Consultancy: Radio, TV, Film, Literature, Drama

While editors check language and structure and, often, the "flow" of a work, and fact-checkers make sure that there are no gaffs that set a work on the wrong side of history, there is an oft-neglected area that puts many writers on the wrong side of the law.

Financial crime isn't easy to write about for the simple reason that it wouldn't exist if governments didn't make it exist.

So while the principles have long existed in the laws of contract and tort, they were not crimes.

Financial crime laws, particularly in relation to money laundering and terrorist financing, are especially interesting as they bridge the two principle systems of law in use around the world: the English Common Law and Equity as against the Roman/Napoleonic/Civil approaches.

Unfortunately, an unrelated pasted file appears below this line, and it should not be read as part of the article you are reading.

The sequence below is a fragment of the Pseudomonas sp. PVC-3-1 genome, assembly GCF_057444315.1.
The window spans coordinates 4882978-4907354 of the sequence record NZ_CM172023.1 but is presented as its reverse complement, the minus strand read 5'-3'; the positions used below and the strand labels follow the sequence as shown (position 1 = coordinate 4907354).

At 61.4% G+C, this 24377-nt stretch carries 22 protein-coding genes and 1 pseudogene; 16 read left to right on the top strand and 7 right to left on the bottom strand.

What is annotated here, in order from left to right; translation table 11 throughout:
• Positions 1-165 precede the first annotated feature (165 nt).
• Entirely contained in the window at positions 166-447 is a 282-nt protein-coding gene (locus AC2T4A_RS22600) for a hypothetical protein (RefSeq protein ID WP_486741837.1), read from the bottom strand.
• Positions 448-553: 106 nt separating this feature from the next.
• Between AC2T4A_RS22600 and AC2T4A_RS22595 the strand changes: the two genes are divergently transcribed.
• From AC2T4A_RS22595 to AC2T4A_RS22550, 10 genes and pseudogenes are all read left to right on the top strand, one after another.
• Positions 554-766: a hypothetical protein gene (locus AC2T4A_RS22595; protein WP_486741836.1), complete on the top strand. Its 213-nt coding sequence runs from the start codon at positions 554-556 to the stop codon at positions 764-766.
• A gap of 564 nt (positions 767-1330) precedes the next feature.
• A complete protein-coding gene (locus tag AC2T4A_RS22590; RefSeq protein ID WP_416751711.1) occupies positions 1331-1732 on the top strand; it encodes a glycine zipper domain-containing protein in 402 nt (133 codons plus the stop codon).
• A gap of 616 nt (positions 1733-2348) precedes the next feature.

It is because of this bridge that there is much common ground about such laws around the world. And yet, there is much inconsistency based not on fundamental differences in system but in intra-jurisdiction attitudes.

That's all quite technical. You probably don't need that level of technicality.

Where most mistakes in relation to financial crime risk and compliance, law and regulation, occur in the arts is because of generally available mis-information.

That's why production companies need me.

Journalists, newspapers, magazines have similar reasons to consult me before publication.

Journalism and writing schools will find that to engage me to present a class will prepare students for this growing subject area.

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